Green Building Benefits

Topics: Air pollution, Volatile organic compound, Indoor air quality Pages: 4 (1346 words) Published: November 28, 2006
TO: Harry Chapman (CEO, Vandelay Industries)
FROM: Dave Wildman (Enviromental Business Inc.)
DATE:November 17, 2006
SUBJECT: Green Building Benefits
There is a problem with the buildings created today because they are not environmentally-friendly. The solution to this problem is green buildings. Green building is the term used to describe the selection of environmentally-friendly building materials, as well as an environmentally-conscious building design. There are many kinds of available building materials on the market today that are less-toxic, create less waste and take less energy to create. Many green building techniques and products are also beneficial for improving a building's energy performance, thereby decreasing energy bills. Indoor pollution can also be reduced drastically.

This report will take an in-depth look into the benefits of green buildings: •Environmental Benefits
•Monetary Benefits
•Health Benefits
These benefits will answer the question, why should we look for green as a solution?

Environmental Benefits

Monetary Benefits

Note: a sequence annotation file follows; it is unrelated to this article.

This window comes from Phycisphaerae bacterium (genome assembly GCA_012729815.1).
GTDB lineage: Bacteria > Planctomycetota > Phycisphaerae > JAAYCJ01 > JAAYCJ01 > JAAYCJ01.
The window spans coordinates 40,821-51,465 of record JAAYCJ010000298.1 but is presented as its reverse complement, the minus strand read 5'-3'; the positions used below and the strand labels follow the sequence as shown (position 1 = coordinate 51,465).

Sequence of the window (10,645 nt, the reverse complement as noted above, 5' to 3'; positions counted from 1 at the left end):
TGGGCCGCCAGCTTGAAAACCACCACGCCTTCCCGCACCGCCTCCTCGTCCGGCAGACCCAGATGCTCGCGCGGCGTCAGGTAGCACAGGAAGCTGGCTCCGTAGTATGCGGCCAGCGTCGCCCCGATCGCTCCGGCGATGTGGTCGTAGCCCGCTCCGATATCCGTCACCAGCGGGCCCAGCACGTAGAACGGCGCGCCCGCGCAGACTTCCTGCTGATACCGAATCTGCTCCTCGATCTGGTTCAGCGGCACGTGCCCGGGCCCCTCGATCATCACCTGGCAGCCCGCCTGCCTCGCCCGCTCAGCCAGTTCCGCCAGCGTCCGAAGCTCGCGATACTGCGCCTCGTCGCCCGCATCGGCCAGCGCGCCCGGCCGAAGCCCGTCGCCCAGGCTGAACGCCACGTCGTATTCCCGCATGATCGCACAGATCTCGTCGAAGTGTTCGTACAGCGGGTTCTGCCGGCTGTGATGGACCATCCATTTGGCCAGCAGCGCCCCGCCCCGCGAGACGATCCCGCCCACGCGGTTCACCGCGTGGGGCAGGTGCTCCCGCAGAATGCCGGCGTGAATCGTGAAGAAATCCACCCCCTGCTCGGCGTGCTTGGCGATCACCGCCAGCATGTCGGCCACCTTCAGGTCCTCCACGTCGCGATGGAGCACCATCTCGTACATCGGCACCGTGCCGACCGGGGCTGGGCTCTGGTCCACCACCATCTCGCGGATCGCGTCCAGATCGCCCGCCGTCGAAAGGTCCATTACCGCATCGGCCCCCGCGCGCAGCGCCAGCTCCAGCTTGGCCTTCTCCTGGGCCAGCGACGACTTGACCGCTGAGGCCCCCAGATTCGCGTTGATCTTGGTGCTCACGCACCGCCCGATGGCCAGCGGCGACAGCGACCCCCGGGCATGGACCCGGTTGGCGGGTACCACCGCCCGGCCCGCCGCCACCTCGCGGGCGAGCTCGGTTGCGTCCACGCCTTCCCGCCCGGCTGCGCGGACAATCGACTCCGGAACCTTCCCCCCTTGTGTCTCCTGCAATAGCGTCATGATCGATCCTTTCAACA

The development of "sustainable" or "green" buildings has proven itself to be a solid investment economically. Unlike other buildings green buildings use key resources such as water, material and land much more efficiently then other buildings. These buildings are cost effective saving tax payer's money by reducing operations and maintenance. Development of green buildings has many monetary benefits such as lower energy, waste disposal, water costs, and lower environmental and emission costs (Kats, 2003). The benefits of these buildings are spread out over the life span of the buildings and should be looked at in the long run and not in upfront costs. Although these buildings are cost effective they may incur a cost that is exclusive to green buildings known as the "green premium". The upfront costs of a green building can be up to 2% greater than conventional buildings....

Bibliography: Ezzati, M., & Kammen, D. M. (2002). The Health Impacts of Exposure to Indoor Air
Pollution from Solid Fuels. Environmental Health Perspectives,110,1057-1068.
Hubbard, H., Pearce, T.A., Poppendieck, D., Wells, J.R., & Weschler, C.J.(2006). Indoor
Chemistry and Health. Environmental Health Perspectives, 114, 442-446.
Kats, G. (2003). The Cost and Financial Benefits of Green Buildings. Environmental
business journal, 126, 910-924.
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